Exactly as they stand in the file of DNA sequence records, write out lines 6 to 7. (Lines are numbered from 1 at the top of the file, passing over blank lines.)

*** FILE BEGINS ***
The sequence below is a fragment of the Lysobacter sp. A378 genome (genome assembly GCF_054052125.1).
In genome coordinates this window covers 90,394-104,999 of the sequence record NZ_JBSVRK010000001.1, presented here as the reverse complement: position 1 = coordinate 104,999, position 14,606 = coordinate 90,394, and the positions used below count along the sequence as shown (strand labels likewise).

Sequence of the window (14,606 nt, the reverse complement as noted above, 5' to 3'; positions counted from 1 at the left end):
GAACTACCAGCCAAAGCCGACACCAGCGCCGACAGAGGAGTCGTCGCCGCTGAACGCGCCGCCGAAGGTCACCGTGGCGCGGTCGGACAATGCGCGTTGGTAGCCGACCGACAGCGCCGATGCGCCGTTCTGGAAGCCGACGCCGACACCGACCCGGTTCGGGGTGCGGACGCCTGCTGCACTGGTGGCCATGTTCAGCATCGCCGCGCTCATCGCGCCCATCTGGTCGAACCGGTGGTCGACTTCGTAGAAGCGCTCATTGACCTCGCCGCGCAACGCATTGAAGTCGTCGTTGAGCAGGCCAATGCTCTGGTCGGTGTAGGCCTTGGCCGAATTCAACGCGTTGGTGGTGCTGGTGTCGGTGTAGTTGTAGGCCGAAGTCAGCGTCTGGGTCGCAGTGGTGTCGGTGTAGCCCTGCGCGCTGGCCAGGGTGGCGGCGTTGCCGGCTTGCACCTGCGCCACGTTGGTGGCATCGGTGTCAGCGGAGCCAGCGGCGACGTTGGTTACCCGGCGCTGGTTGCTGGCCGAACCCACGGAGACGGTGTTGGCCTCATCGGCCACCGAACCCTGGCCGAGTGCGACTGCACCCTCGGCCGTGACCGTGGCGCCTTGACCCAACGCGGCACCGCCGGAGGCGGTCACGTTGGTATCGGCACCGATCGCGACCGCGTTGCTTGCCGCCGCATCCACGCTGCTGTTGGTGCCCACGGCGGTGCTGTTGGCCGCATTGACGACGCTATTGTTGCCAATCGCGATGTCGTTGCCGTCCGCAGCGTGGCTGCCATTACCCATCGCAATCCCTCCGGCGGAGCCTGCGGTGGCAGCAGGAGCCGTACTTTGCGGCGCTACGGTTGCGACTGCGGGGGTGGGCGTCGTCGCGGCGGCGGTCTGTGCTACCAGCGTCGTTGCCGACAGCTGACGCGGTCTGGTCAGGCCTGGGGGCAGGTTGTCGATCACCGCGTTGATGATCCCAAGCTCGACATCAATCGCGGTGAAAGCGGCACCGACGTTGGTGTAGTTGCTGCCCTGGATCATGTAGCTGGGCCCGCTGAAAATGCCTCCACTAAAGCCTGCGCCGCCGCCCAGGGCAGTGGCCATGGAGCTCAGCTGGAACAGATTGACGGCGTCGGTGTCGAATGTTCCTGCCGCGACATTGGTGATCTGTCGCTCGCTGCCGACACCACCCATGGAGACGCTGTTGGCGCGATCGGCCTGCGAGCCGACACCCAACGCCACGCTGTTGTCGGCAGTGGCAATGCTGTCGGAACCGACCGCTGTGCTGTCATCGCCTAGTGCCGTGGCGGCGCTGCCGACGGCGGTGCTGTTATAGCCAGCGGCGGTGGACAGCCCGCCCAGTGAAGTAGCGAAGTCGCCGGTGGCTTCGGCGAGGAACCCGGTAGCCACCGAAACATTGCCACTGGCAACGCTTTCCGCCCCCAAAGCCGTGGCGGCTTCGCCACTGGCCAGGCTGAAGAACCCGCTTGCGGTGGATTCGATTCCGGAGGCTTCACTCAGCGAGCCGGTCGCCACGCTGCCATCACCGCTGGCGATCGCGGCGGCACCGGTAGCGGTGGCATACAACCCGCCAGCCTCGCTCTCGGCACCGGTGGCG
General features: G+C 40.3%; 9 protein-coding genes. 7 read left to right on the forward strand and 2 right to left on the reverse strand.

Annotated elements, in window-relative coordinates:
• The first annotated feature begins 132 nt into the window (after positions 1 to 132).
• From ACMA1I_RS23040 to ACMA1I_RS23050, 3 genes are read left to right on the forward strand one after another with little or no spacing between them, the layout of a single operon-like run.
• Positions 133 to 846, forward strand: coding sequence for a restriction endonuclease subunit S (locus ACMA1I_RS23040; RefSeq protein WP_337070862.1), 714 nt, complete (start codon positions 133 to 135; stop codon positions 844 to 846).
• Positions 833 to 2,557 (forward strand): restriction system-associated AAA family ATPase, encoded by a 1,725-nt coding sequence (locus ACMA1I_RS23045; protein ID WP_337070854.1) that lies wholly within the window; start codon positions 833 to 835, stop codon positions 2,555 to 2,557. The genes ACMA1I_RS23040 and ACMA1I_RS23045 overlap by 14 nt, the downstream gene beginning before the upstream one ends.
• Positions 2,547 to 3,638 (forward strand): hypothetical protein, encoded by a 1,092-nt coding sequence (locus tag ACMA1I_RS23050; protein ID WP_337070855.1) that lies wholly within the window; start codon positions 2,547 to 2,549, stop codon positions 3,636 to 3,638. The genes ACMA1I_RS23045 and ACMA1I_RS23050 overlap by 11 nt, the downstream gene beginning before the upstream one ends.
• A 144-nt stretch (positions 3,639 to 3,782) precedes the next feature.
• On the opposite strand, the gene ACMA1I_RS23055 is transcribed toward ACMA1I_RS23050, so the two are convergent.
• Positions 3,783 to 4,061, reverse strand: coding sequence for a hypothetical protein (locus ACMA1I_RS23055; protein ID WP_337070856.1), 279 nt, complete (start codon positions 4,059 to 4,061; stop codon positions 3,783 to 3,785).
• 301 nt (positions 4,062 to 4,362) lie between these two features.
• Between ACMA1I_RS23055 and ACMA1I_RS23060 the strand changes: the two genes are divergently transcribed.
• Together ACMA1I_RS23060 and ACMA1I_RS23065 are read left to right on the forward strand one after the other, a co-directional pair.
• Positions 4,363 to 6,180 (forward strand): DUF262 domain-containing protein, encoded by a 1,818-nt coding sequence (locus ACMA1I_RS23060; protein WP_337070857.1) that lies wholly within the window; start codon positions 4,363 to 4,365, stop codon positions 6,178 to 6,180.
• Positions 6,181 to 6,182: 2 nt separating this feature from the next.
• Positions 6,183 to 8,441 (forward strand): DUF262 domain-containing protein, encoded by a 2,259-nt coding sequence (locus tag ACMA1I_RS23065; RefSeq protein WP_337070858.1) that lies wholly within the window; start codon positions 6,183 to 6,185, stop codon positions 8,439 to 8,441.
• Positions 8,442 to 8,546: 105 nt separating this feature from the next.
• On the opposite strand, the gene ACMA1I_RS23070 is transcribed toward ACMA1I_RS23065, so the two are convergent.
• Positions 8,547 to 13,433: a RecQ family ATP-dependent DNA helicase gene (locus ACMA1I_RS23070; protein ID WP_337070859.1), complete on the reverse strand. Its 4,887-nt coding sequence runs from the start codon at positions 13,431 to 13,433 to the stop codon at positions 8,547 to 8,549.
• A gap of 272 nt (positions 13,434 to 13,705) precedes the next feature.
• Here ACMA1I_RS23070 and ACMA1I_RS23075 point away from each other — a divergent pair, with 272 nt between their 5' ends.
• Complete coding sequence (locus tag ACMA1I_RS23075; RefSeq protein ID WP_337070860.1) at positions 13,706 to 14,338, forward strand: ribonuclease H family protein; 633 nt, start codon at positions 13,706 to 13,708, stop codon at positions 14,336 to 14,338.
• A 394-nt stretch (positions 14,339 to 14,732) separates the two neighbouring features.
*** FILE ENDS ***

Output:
Annotated elements, in window-relative coordinates:
• The first annotated feature begins 132 nt into the window (after positions 1 to 132).